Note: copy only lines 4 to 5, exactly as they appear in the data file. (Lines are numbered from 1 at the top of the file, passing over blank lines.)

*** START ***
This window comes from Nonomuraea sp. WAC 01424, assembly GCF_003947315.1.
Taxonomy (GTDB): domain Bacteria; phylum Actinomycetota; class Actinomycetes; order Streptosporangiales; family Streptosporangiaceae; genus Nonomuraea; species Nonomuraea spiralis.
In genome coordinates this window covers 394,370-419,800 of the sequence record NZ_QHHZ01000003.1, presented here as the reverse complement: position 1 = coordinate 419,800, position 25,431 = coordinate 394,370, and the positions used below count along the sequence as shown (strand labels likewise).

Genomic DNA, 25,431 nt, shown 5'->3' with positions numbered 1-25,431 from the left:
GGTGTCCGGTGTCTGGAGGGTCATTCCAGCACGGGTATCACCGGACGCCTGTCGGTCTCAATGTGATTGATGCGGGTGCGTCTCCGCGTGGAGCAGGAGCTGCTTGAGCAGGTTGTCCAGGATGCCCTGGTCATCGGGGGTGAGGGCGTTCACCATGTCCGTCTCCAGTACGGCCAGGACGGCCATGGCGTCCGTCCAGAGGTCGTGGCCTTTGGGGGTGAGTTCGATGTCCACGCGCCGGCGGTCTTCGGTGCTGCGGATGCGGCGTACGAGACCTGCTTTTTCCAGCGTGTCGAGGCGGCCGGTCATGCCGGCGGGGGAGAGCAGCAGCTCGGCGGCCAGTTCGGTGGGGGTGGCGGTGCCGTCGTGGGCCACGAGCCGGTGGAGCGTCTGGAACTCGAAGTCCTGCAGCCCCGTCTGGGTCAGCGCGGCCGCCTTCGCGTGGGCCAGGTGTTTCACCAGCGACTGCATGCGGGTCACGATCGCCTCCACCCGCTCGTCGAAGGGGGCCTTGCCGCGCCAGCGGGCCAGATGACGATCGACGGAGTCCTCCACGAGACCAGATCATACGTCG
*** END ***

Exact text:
Genomic DNA, 25,431 nt, shown 5'->3' with positions numbered 1-25,431 from the left:
GGTGTCCGGTGTCTGGAGGGTCATTCCAGCACGGGTATCACCGGACGCCTGTCGGTCTCAATGTGATTGATGCGGGTGCGTCTCCGCGTGGAGCAGGAGCTGCTTGAGCAGGTTGTCCAGGATGCCCTGGTCATCGGGGGTGAGGGCGTTCACCATGTCCGTCTCCAGTACGGCCAGGACGGCCATGGCGTCCGTCCAGAGGTCGTGGCCTTTGGGGGTGAGTTCGATGTCCACGCGCCGGCGGTCTTCGGTGCTGCGGATGCGGCGTACGAGACCTGCTTTTTCCAGCGTGTCGAGGCGGCCGGTCATGCCGGCGGGGGAGAGCAGCAGCTCGGCGGCCAGTTCGGTGGGGGTGGCGGTGCCGTCGTGGGCCACGAGCCGGTGGAGCGTCTGGAACTCGAAGTCCTGCAGCCCCGTCTGGGTCAGCGCGGCCGCCTTCGCGTGGGCCAGGTGTTTCACCAGCGACTGCATGCGGGTCACGATCGCCTCCACCCGCTCGTCGAAGGGGGCCTTGCCGCGCCAGCGGGCCAGATGACGATCGACGGAGTCCTCCACGAGACCAGATCATACGTCG